C. H. SPURGEON: This is not a subject for understanding, it is a matter for believing because it is revealed in the Word of God. It is one of the axioms of theology that, if man be lost, God must not be blamed for it; and it is also an axiom of theology that, if man is saved, God must have all the glory of it.

ALEXANDER CARSON (1776-1844): This is a depth we cannot fathom; but it is a truth necessary for the honour of the character of God; and one which the Scriptures leave no room for doubt.

WILLIAM JAY (1769-1853): Two grand truths have always seemed to me to pervade the whole Bible―that if we are saved, it is entirely of God’s grace; and if we are lost, it will be entirely from ourselves. I know full well a man may easily force me into a corner with things seemingly or really related to the truth of either these affirmations; but he will not shake my confidence in either, while I can read, O Israel, thou hast destroyed thyself: but in me is thy help, Hosea 13:9. The connection is like a chain across the river; I can see the two ends, but not the middle; not because there is no real union, but because it is under water. Lower the water, or raise the links, and I shall see the centre as well as the extremes.

JOHN NEWTON (1725-1807): There are extremes in everything. I pray God to shew you the golden mean.

CHARLES SIMEON (1759-1836): I deplore what is called “the golden mean” in matters of Biblical interpretation, and maintain that the truth is not in the middle, and not in one extreme, but in both extremes. Thus I am a high Calvinist sometimes and a low Arminian at other times; so that if extremes please you, I am your man. Only remember, it is not one extreme we are to go to, but both extremes. So, my beloved brother, if I find you at the zenith [height] at one side, I shall hope to find you at the nadir [bottom] at the other.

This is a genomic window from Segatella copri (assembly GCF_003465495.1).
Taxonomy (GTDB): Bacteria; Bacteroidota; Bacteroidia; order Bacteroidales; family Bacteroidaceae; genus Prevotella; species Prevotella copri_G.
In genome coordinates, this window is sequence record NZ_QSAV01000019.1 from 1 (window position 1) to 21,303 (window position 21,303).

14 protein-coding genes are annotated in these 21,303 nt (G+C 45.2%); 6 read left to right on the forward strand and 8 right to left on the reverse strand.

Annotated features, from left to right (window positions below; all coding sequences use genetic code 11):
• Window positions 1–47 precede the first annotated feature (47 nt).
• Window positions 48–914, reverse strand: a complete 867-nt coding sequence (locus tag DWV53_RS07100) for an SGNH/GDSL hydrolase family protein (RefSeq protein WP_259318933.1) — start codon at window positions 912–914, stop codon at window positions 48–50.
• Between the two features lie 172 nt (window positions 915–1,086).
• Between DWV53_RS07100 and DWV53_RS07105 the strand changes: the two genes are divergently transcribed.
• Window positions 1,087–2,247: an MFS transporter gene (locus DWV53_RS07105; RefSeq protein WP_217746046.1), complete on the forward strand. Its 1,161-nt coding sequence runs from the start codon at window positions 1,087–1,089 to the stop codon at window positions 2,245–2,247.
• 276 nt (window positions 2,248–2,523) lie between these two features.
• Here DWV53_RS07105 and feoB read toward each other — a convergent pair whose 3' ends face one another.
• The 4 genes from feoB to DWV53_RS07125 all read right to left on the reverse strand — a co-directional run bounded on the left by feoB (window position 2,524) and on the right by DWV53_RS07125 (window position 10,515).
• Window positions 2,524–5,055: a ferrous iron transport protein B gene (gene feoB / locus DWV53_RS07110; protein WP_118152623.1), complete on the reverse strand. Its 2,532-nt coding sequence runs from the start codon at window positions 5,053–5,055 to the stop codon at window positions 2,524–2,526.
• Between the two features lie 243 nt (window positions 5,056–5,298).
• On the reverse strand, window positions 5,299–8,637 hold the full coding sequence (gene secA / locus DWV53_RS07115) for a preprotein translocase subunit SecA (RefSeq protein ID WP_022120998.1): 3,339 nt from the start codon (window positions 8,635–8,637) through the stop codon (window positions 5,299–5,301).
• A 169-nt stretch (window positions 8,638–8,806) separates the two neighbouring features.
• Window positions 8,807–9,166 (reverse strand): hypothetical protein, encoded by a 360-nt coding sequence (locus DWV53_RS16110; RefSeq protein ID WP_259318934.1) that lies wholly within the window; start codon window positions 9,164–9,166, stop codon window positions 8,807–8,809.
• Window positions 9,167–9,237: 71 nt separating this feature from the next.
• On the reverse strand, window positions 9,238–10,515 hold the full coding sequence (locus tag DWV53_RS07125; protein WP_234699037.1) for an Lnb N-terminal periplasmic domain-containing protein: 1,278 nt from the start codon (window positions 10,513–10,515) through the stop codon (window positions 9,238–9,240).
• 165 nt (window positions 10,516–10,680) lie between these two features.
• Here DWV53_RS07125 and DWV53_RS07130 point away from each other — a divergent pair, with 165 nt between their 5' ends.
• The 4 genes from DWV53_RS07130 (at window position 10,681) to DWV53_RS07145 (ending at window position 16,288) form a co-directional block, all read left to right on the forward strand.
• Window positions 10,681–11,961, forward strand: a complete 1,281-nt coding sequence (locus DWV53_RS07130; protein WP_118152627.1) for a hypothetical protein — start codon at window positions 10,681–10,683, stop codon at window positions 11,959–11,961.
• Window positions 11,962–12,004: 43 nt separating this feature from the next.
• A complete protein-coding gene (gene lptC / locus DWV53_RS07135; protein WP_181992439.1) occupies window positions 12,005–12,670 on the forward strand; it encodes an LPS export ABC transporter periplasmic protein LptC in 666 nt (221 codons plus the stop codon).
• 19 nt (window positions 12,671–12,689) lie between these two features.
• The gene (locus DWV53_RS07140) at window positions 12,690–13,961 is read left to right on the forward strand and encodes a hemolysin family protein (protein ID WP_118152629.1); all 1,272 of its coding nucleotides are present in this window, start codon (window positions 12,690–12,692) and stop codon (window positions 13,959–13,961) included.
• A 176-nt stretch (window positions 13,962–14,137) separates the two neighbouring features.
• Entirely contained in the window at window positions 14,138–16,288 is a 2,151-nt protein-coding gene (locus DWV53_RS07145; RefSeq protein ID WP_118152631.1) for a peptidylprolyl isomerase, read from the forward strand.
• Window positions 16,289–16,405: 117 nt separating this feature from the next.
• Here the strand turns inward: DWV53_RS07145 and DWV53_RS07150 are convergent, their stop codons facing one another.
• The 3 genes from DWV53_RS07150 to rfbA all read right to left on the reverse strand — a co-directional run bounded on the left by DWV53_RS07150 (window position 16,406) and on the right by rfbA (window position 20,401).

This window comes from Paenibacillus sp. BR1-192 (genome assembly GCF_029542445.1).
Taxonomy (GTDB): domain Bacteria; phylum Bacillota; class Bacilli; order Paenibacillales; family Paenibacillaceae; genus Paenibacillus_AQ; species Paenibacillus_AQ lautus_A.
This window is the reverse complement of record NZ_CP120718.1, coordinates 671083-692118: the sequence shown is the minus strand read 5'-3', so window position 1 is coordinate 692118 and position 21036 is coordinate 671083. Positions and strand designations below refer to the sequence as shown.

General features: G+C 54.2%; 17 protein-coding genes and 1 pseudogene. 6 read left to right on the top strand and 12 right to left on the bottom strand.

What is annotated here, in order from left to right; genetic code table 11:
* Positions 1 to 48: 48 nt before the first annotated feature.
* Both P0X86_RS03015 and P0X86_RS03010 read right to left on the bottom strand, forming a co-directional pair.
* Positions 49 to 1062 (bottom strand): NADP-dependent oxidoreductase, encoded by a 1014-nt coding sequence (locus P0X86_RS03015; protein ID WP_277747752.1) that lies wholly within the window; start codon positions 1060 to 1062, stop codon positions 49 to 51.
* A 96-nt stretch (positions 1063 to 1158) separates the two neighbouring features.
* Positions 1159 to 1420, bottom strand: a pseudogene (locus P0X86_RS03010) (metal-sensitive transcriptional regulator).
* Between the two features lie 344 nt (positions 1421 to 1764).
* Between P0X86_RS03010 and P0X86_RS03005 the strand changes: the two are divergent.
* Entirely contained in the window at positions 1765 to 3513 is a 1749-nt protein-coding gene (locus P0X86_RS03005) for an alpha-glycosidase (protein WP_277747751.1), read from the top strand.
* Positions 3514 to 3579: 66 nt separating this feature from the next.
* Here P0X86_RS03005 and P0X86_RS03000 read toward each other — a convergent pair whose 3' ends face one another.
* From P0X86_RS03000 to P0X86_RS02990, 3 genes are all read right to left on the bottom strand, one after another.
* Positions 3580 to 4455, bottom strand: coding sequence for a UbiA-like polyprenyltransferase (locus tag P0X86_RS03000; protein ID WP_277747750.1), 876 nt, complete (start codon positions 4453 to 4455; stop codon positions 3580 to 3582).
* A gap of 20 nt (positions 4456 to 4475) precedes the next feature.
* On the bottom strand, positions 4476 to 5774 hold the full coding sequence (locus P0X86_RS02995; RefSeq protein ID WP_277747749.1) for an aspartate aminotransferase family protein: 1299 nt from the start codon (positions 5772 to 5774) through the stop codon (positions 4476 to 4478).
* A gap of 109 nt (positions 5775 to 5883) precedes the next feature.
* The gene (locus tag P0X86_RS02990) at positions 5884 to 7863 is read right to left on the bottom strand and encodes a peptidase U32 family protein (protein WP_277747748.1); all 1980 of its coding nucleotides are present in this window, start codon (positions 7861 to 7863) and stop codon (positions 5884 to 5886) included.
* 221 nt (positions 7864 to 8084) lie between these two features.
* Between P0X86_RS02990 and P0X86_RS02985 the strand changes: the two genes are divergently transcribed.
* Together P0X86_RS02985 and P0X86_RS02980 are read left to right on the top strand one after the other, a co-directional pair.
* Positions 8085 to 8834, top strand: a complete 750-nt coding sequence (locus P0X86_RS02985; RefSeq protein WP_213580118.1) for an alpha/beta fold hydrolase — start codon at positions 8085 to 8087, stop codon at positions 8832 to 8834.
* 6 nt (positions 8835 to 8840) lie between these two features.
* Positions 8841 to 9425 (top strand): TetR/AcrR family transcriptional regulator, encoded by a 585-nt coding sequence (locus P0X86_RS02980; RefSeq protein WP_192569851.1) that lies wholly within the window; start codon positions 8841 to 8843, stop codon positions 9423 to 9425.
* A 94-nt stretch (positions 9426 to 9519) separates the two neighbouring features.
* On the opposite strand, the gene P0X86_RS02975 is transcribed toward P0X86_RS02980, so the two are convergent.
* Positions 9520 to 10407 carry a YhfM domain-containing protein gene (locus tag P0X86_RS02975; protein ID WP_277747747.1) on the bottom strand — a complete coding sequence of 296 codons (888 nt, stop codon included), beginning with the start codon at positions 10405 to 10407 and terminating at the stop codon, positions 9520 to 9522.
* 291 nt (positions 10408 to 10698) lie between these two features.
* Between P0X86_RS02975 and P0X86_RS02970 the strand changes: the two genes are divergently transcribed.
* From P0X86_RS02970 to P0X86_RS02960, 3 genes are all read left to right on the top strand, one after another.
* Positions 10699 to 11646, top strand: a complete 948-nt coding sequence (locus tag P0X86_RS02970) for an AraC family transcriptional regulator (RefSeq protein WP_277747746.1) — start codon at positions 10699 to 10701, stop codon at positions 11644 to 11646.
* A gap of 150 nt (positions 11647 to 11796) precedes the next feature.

A. W. PINK (1886-1952): We acknowledge the need for preserving the balance of Truth…To emphasize the sovereignty of God, without also maintaining the accountability of the creature tends to fatalism; to be so concerned in maintaining the responsibility of man, as to lose sight of the sovereignty of God, is to exalt the creature and dishonour the Creator.

BROWNLOW NORTH (1810-1875): Paul clearly teaches the doctrines of divine election and human responsibility. I cannot reconcile them. Neither could Paul. But there they are; and the election is God’s, the responsibility is ours.